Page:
FOR IMMEDIATE RELEASE
Tuesday, July 17, 2012
Contact: Robert Preston, Jr.,
Economic Impact of University System Reaches $13.2
Billion, SGC Contributes $48 million
A newly released report states that the combined economic
impact of the University System of Georgia’s 35 institutions on their host
communities reached $13.2 billion in Fiscal Year 2011, which is five percent
higher than the $12.6 billion reported for FY 2010.
South Georgia College reported an economic impact of $48 million to its
service area, and contributed 662 jobs to the local job markets. Through its
various programs, capital projects and other activities, SGC makes an even
greater contribution with regard to job creation.
“The investment our state makes in the institutions of the University System
of Georgia yields a return that validates every dollar spent in support of
higher education. Our institutions in general, and South Georgia College in
particular, are strong economic engines during difficult times. Robust
colleges and universities contribute to stronger, more viable communities,”
says Dr. Virginia Carson, SGC President.
The FY 2011 study found that Georgia’s public university system generated
nearly 132,000 jobs, or more than 3 percent of all the nonfarm jobs that
exist in Georgia. The bottom line is that one job out of every 29 in the
State of Georgia is due to the University System.
While common wisdom might conclude that increased spending and jobs were the
result of institutional actions, the study found just the opposite. Students
accounted for the increased spending that generated more jobs off campus.
“Comparisons of the FY 2011 estimates to those for recent years show that
our public college and universities really proved their economic worth
during tough economic times” said study author Dr. Jeffrey M. Humphreys,
director of the University of Georgia’s Selig Center for Economic Growth in
the Terry College of Business.
The Selig Center analyzed financial and enrollment data for July 1, 2010
through June 30, 2011 to estimate the economic impact that each of Georgia’s
35 public colleges and universities make to the economy of the community
where it is located. The Selig Center began producing the annual economic
impact report in 1999.
Most of the $13.2 billion economic impact consists of initial spending by
USG institutions for salaries and fringe benefits, operating supplies and
expenses, and other budgeted expenditures, as well as spending by the
students who attended the institutions. Initial spending by USG institutions
and students equaled $9.5 billion, or 72 percent of the total output impact.
The remaining $3.7 billion (28 percent) of the output impact was created by
respending – the multiplier effect of the dollars that are spent again in
the region. For every dollar of initial spending by a University system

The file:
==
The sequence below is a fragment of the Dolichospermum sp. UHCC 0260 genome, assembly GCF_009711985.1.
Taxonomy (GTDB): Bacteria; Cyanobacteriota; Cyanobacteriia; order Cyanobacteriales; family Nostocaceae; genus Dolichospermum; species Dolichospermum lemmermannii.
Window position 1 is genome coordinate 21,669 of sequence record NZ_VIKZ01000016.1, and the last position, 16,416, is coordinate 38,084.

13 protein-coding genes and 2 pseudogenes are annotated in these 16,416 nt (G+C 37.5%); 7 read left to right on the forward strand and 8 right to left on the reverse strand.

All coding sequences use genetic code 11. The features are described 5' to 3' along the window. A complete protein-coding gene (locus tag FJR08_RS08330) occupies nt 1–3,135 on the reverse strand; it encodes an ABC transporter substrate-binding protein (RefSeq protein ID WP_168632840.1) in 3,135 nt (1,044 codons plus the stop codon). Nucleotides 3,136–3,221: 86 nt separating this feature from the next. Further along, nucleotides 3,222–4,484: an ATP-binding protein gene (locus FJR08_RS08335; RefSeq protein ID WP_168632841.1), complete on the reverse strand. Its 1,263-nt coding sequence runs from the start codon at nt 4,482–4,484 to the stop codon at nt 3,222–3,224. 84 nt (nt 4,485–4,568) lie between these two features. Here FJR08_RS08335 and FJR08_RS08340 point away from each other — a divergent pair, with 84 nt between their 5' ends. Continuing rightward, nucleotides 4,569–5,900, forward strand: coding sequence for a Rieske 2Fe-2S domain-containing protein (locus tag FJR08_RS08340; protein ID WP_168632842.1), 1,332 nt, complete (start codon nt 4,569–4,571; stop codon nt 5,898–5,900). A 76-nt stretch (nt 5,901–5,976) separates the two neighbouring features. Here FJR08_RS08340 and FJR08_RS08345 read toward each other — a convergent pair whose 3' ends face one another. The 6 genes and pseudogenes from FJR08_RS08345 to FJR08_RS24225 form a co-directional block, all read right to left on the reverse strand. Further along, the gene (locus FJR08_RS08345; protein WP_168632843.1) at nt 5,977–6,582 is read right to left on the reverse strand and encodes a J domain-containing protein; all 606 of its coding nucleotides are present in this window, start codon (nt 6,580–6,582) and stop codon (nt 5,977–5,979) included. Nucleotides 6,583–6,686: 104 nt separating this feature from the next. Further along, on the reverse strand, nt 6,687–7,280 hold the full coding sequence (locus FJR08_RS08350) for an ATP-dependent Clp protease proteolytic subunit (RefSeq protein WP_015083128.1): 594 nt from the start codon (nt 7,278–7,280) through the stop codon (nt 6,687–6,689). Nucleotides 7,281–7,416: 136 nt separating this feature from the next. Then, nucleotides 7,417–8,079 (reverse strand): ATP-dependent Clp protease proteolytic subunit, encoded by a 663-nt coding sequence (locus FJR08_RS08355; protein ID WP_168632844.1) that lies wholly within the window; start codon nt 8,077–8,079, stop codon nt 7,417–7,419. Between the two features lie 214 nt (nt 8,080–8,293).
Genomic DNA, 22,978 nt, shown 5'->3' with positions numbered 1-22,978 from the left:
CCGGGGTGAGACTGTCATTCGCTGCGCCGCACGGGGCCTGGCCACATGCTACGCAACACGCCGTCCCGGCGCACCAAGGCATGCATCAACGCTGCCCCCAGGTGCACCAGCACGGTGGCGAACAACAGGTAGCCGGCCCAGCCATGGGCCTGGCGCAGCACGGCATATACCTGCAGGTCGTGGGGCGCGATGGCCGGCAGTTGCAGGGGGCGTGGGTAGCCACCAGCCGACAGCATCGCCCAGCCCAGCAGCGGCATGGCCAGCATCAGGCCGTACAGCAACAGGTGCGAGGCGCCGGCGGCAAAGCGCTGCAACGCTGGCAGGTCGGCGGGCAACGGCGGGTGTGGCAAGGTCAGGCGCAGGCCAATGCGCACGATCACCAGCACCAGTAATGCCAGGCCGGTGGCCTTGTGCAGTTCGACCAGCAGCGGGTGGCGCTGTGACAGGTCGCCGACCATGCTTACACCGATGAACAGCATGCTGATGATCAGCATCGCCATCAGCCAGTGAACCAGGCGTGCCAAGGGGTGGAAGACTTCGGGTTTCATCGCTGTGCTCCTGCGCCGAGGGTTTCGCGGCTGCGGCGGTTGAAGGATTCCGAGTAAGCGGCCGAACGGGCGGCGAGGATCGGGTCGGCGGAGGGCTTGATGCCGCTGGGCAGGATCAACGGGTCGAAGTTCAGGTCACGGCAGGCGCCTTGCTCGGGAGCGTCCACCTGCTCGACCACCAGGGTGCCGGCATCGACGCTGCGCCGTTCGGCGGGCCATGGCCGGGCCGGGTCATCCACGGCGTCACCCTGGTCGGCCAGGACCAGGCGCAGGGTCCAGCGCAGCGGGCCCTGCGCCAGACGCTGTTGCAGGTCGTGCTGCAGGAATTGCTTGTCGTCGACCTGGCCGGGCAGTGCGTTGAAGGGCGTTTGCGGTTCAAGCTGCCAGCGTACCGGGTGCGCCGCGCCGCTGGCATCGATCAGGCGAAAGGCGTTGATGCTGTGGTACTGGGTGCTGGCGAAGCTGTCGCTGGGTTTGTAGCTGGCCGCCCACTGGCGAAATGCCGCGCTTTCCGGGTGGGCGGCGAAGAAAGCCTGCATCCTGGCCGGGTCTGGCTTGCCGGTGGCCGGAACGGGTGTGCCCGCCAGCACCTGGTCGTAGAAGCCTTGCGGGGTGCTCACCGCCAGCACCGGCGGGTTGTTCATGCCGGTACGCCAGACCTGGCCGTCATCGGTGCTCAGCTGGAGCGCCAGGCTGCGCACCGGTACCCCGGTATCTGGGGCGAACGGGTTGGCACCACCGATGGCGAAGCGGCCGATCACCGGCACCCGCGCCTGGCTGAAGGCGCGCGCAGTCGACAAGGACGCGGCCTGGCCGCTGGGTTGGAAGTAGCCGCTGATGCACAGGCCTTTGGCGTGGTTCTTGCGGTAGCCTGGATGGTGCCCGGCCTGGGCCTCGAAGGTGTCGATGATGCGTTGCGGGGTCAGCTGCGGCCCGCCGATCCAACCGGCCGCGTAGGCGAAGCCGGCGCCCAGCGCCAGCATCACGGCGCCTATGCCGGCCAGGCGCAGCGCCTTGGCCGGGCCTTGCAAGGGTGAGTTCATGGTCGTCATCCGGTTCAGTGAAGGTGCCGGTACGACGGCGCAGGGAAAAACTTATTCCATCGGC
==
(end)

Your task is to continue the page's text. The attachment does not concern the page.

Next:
institution, research found that, on average, an additional 39 cents was
generated for the local economy. The study shows that between FY 2007 and FY
2011, total spending by all 35 institutions and their students rose by 30
percent, and the number of jobs that owe their existence to that spending
rose by 24 percent – from 106,267 jobs to 131,990 jobs.
“That job growth is quite impressive given that the state’s total employment
declined by 7 percent during this period” said Humphreys. “Without
exception, each college or university is an economic linchpin of its host
That’s mostly due to rising demand for higher education even when overall
economic conditions deteriorate, said Humphreys. Higher spending by
increasing numbers of enrolled students rather than higher spending by the
institutions accounted for most of the job growth. The number of on-campus
jobs barely increased while the number of off-campus jobs that exist due to
institution-related spending rose by 41 percent. The Selig study excludes
student spending on tuition and fees in its analysis.
One striking finding is that university – or college-related spending –
creates far more jobs off the campus than it does on the campus. On average,
for each job that exists on campus 2 off-campus jobs exist because of
spending related to the institution. Almost all of the off-campus jobs are
in private sector businesses. “That’s really not too surprising,” said
Humphreys. “After all, the private sector businesses operating in the
communities that are home to USG institutions are by far the biggest
recipients of institution-related spending.”
He continued: “Each of Georgia’s public colleges and universities are strong
pillars and drivers of the economies of their host communities. That
translates into more jobs, higher incomes, and greater production of goods
and services than would otherwise be the case.”
Economic impact studies in the future will include information regarding the
new institution’s enhanced reach that will result from the consolidation of
South Georgia College and Waycross College. This most recent study shows the
impact of WC to be $23 million and 302 jobs.
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About South Georgia College
South Georgia College (www.sgc.edu)
was founded in 1906 and is located in Douglas, Ga. The college's environment
gives students exceptional opportunities for interdisciplinary study and
close collaboration with faculty. With over 20 majors and transfer
opportunities, South Georgia College provides the finest education possible
to the citizens of its service area.